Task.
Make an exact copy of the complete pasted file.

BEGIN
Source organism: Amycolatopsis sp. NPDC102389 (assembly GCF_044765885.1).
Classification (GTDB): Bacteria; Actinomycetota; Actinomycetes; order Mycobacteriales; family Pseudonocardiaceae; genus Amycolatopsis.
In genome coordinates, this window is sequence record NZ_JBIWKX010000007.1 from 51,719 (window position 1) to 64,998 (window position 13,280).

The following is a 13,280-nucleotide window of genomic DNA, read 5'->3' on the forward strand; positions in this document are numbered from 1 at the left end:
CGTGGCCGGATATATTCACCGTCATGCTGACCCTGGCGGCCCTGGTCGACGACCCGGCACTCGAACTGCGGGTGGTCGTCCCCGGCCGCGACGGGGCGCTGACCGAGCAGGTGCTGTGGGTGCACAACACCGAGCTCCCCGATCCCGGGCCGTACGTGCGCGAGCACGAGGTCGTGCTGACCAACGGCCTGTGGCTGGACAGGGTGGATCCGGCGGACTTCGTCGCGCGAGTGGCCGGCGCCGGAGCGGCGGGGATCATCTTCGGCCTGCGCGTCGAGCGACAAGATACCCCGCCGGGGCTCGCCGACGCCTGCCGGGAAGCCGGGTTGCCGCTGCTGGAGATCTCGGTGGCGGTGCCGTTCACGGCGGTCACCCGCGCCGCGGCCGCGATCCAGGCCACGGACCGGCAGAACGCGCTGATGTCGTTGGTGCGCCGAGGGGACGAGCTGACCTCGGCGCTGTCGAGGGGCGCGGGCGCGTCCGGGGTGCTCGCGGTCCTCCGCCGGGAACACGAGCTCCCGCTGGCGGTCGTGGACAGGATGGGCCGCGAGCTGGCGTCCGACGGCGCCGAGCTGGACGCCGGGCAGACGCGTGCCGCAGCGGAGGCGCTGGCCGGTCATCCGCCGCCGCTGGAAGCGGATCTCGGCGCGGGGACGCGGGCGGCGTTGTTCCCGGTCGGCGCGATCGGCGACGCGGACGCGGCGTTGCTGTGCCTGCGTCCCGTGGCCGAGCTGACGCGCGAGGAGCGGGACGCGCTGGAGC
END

Source organism: Amycolatopsis sp. NPDC102389 (assembly GCF_044765885.1).
Classification (GTDB): Bacteria; Actinomycetota; Actinomycetes; order Mycobacteriales; family Pseudonocardiaceae; genus Amycolatopsis.
In genome coordinates, this window is sequence record NZ_JBIWKX010000007.1 from 51,719 (window position 1) to 64,998 (window position 13,280).

The following is a 13,280-nucleotide window of genomic DNA, read 5'->3' on the forward strand; positions in this document are numbered from 1 at the left end:
CGTGGCCGGATATATTCACCGTCATGCTGACCCTGGCGGCCCTGGTCGACGACCCGGCACTCGAACTGCGGGTGGTCGTCCCCGGCCGCGACGGGGCGCTGACCGAGCAGGTGCTGTGGGTGCACAACACCGAGCTCCCCGATCCCGGGCCGTACGTGCGCGAGCACGAGGTCGTGCTGACCAACGGCCTGTGGCTGGACAGGGTGGATCCGGCGGACTTCGTCGCGCGAGTGGCCGGCGCCGGAGCGGCGGGGATCATCTTCGGCCTGCGCGTCGAGCGACAAGATACCCCGCCGGGGCTCGCCGACGCCTGCCGGGAAGCCGGGTTGCCGCTGCTGGAGATCTCGGTGGCGGTGCCGTTCACGGCGGTCACCCGCGCCGCGGCCGCGATCCAGGCCACGGACCGGCAGAACGCGCTGATGTCGTTGGTGCGCCGAGGGGACGAGCTGACCTCGGCGCTGTCGAGGGGCGCGGGCGCGTCCGGGGTGCTCGCGGTCCTCCGCCGGGAACACGAGCTCCCGCTGGCGGTCGTGGACAGGATGGGCCGCGAGCTGGCGTCCGACGGCGCCGAGCTGGACGCCGGGCAGACGCGTGCCGCAGCGGAGGCGCTGGCCGGTCATCCGCCGCCGCTGGAAGCGGATCTCGGCGCGGGGACGCGGGCGGCGTTGTTCCCGGTCGGCGCGATCGGCGACGCGGACGCGGCGTTGCTGTGCCTGCGTCCCGTGGCCGAGCTGACGCGCGAGGAGCGGGACGCGCTGGAGC